How does one become a “worship songwriter?” On the one hand, groups like the Enter The Worship Circle musicians, say “Anyone can write a worship song.” They encourage a “just do it” method that begins with studying the Psalms, asking the Lord to show you His heart as you meditate on the passages, then playing chords as you sing the words of psalms. You keep repeating them until new thoughts come to you. You then sing these new thoughts and phrases and “let your worship carry you” into a new song.Then there are those in modern hymnody who advocate for extensive training and awareness in poetry, music and theology, such as Timothy Dudley-Smith, who tells Paul Westermeyer in Tongues of Fire: Profiles in 20th Century Hymn Writing, that what he finds alarming in modern worship songwriting is “The apparent belief that anyone with a guitar can dash off a ‘worship song’ fit to be sung by a congregation to almighty God, without effort, consultation, or revision – and often without grammar, syntax, meter, or rhythm either!”
Now, the sides are not polar opposites – no one would accuse the artists in the Enter The Worship Circle series of composing without effort or rhythm, for instance. But they do point to different ways of going about the business of “singing a new song” to the Lord, just as you see differences in the methodologies of Keith Getty and Stuart Townend as opposed to Matt Redman, or Caedmon’s Call as opposed to many songs that have come from the Passion movement.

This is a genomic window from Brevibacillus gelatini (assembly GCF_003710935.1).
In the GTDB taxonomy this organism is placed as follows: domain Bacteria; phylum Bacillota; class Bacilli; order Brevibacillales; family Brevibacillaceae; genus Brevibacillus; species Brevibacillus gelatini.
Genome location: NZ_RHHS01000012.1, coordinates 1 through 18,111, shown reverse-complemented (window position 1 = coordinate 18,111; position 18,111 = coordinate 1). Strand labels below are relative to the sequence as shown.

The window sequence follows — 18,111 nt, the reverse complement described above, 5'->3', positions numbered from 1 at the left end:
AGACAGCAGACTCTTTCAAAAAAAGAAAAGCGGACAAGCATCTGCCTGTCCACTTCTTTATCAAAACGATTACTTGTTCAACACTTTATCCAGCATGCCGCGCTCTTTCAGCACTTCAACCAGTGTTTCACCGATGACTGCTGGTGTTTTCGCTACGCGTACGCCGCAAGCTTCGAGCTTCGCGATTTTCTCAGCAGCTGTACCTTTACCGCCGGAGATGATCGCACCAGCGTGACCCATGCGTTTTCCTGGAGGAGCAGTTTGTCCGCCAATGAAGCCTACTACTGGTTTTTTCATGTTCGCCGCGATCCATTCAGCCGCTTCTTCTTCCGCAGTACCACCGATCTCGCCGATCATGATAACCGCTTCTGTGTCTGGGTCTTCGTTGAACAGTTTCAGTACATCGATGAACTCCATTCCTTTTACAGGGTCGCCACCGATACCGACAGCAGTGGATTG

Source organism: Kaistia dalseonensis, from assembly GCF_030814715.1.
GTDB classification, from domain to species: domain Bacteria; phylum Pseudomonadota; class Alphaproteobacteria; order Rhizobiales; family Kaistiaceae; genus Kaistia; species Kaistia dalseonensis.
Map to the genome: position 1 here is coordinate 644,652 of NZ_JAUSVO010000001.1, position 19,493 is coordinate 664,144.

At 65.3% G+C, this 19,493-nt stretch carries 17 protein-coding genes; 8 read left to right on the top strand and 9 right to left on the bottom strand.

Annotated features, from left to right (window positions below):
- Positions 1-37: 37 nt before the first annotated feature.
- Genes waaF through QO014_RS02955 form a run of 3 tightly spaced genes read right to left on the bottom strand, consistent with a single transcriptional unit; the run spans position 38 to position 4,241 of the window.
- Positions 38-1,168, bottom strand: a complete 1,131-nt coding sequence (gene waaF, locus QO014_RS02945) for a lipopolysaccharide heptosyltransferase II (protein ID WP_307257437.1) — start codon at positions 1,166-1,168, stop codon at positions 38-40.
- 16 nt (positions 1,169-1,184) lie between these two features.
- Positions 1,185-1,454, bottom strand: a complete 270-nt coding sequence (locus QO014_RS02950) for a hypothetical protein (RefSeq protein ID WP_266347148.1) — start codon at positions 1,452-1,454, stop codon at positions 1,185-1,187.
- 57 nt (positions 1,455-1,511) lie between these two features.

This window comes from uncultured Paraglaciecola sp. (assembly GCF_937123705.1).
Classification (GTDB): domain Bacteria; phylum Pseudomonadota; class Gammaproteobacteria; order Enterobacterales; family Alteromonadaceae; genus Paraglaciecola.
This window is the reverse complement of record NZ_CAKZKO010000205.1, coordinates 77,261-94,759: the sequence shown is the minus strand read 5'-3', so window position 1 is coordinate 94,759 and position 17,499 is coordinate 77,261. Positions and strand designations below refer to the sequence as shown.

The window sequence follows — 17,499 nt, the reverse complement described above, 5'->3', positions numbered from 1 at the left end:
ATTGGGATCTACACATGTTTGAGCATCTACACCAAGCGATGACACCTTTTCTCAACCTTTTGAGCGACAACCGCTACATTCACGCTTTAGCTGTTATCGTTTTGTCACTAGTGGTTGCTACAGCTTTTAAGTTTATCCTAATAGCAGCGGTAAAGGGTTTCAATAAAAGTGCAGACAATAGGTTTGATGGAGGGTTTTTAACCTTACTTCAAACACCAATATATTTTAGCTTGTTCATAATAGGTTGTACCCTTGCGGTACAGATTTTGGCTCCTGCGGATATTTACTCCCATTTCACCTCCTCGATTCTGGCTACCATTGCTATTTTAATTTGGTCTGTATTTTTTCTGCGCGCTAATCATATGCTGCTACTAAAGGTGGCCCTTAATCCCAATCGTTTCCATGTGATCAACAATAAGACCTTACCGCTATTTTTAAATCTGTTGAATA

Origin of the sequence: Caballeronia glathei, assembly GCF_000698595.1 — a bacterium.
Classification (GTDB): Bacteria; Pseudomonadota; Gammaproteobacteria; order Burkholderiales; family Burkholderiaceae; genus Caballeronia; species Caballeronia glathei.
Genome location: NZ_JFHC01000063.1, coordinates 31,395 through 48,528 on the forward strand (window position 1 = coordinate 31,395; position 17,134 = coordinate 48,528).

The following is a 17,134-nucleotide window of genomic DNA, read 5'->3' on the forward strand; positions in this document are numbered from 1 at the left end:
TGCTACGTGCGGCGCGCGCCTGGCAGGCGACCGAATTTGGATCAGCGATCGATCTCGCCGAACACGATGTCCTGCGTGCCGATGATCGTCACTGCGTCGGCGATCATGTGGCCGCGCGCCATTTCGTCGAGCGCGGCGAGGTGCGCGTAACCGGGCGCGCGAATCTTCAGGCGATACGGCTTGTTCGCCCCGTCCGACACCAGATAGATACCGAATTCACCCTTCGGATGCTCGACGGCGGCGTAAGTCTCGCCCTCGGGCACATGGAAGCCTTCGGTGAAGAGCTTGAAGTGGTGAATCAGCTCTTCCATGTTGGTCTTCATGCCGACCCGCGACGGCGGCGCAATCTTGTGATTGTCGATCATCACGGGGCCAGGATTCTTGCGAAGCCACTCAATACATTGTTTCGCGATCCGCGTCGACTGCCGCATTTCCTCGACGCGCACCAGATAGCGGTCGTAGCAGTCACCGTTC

There is plenty of room for differences in style as long as we keep in mind that worship songs are in part exercises at spiritual formation – what we sing is what we believe, and as such, worship songwriting should be about revelation and response: God’s revelation of Himself to us through Jesus Christ and the Bible, and our response to this revelation of His justice, grace and mercy in light of our fallen condition.
Many have said that hymns often lean towards “objective truth” whereas modern worship songs and praise choruses are nearly all “response,” with little clue as to why we are responding. In other words, little clue as to who God is, what He’s done, and why He is more worthy to be praised than your seventh grade crush or a tasty pizza.
We could discuss many songs that fit these profiles. We could discuss antiquated hymns that no one understands, filled with lines that are now unintentionally funny or obscure (hymnists in the 18th century would often write about the “bowels of God,” which, to them, meant something like what we would mean by singing “the heart of God”). We could then discuss modern 7-11 praise songs (seven words repeated eleven times) or “Jesus is my boyfriend” songs.
But modern hymns like Getty and Townend’s “In Christ Alone,” and praise songs like Redman’s “Blessed Be Your Name,” show that truth and response work hand-in-hand regardless of the structural design the writers used to compose their songs. This then is the first order of business for a songwriter – to immerse yourself in the objective truth of scripture, the gospel message that God is holy, we are sinners, and Jesus is our salvation, and to respond to this message in song just as we must respond in every area of our lives: with thankfulness, praise and desire to serve alongside our brothers and sisters in the body of Christ.